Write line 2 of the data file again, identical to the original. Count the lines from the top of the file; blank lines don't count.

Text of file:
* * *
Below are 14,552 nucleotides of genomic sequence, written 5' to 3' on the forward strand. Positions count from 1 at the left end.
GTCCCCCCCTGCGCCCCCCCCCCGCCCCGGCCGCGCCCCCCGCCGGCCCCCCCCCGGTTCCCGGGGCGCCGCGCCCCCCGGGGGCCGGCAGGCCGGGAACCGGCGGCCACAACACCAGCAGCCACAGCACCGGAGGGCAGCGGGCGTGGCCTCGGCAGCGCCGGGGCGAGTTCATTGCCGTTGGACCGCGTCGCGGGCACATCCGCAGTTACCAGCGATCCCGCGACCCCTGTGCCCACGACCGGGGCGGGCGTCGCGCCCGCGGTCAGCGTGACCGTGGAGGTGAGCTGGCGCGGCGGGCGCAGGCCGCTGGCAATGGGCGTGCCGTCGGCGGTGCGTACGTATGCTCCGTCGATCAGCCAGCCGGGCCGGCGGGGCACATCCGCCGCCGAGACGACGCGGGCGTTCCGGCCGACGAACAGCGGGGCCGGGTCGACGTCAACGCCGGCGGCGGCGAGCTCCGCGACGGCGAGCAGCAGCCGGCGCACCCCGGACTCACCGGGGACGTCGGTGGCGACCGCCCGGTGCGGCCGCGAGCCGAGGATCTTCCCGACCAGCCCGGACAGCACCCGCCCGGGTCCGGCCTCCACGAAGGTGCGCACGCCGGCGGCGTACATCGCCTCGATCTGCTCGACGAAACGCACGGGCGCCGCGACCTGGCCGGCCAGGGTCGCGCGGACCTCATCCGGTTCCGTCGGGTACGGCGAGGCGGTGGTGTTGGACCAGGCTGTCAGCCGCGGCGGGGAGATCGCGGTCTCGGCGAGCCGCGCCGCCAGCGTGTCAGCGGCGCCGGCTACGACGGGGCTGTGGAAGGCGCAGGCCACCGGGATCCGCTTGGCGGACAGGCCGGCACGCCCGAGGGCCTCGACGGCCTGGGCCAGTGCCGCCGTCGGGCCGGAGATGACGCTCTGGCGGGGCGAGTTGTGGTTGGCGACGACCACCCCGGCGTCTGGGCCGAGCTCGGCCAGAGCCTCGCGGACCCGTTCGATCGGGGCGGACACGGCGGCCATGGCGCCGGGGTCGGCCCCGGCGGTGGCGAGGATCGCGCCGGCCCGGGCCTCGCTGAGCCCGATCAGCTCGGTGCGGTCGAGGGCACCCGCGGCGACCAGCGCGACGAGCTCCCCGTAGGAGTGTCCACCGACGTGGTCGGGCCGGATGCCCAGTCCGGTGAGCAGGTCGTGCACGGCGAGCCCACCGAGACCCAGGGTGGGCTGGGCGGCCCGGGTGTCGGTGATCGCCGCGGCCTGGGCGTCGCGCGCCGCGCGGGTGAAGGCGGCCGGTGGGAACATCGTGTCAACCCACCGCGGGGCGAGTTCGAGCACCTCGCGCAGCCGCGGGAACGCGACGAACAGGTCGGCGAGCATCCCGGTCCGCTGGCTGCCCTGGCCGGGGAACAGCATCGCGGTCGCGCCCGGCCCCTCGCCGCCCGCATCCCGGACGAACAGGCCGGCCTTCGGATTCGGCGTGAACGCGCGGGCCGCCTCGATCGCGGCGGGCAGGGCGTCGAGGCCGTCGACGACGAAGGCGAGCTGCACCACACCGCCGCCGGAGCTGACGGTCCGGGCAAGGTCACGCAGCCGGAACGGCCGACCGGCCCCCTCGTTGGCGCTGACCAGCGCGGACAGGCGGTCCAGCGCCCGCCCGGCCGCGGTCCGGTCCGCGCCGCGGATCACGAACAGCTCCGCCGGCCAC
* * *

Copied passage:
GTCCCCCCCTGCGCCCCCCCCCCGCCCCGGCCGCGCCCCCCGCCGGCCCCCCCCCGGTTCCCGGGGCGCCGCGCCCCCCGGGGGCCGGCAGGCCGGGAACCGGCGGCCACAACACCAGCAGCCACAGCACCGGAGGGCAGCGGGCGTGGCCTCGGCAGCGCCGGGGCGAGTTCATTGCCGTTGGACCGCGTCGCGGGCACATCCGCAGTTACCAGCGATCCCGCGACCCCTGTGCCCACGACCGGGGCGGGCGTCGCGCCCGCGGTCAGCGTGACCGTGGAGGTGAGCTGGCGCGGCGGGCGCAGGCCGCTGGCAATGGGCGTGCCGTCGGCGGTGCGTACGTATGCTCCGTCGATCAGCCAGCCGGGCCGGCGGGGCACATCCGCCGCCGAGACGACGCGGGCGTTCCGGCCGACGAACAGCGGGGCCGGGTCGACGTCAACGCCGGCGGCGGCGAGCTCCGCGACGGCGAGCAGCAGCCGGCGCACCCCGGACTCACCGGGGACGTCGGTGGCGACCGCCCGGTGCGGCCGCGAGCCGAGGATCTTCCCGACCAGCCCGGACAGCACCCGCCCGGGTCCGGCCTCCACGAAGGTGCGCACGCCGGCGGCGTACATCGCCTCGATCTGCTCGACGAAACGCACGGGCGCCGCGACCTGGCCGGCCAGGGTCGCGCGGACCTCATCCGGTTCCGTCGGGTACGGCGAGGCGGTGGTGTTGGACCAGGCTGTCAGCCGCGGCGGGGAGATCGCGGTCTCGGCGAGCCGCGCCGCCAGCGTGTCAGCGGCGCCGGCTACGACGGGGCTGTGGAAGGCGCAGGCCACCGGGATCCGCTTGGCGGACAGGCCGGCACGCCCGAGGGCCTCGACGGCCTGGGCCAGTGCCGCCGTCGGGCCGGAGATGACGCTCTGGCGGGGCGAGTTGTGGTTGGCGACGACCACCCCGGCGTCTGGGCCGAGCTCGGCCAGAGCCTCGCGGACCCGTTCGATCGGGGCGGACACGGCGGCCATGGCGCCGGGGTCGGCCCCGGCGGTGGCGAGGATCGCGCCGGCCCGGGCCTCGCTGAGCCCGATCAGCTCGGTGCGGTCGAGGGCACCCGCGGCGACCAGCGCGACGAGCTCCCCGTAGGAGTGTCCACCGACGTGGTCGGGCCGGATGCCCAGTCCGGTGAGCAGGTCGTGCACGGCGAGCCCACCGAGACCCAGGGTGGGCTGGGCGGCCCGGGTGTCGGTGATCGCCGCGGCCTGGGCGTCGCGCGCCGCGCGGGTGAAGGCGGCCGGTGGGAACATCGTGTCAACCCACCGCGGGGCGAGTTCGAGCACCTCGCGCAGCCGCGGGAACGCGACGAACAGGTCGGCGAGCATCCCGGTCCGCTGGCTGCCCTGGCCGGGGAACAGCATCGCGGTCGCGCCCGGCCCCTCGCCGCCCGCATCCCGGACGAACAGGCCGGCCTTCGGATTCGGCGTGAACGCGCGGGCCGCCTCGATCGCGGCGGGCAGGGCGTCGAGGCCGTCGACGACGAAGGCGAGCTGCACCACACCGCCGCCGGAGCTGACGGTCCGGGCAAGGTCACGCAGCCGGAACGGCCGACCGGCCCCCTCGTTGGCGCTGACCAGCGCGGACAGGCGGTCCAGCGCCCGCCCGGCCGCGGTCCGGTCCGCGCCGCGGATCACGAACAGCTCCGCCGGCCAC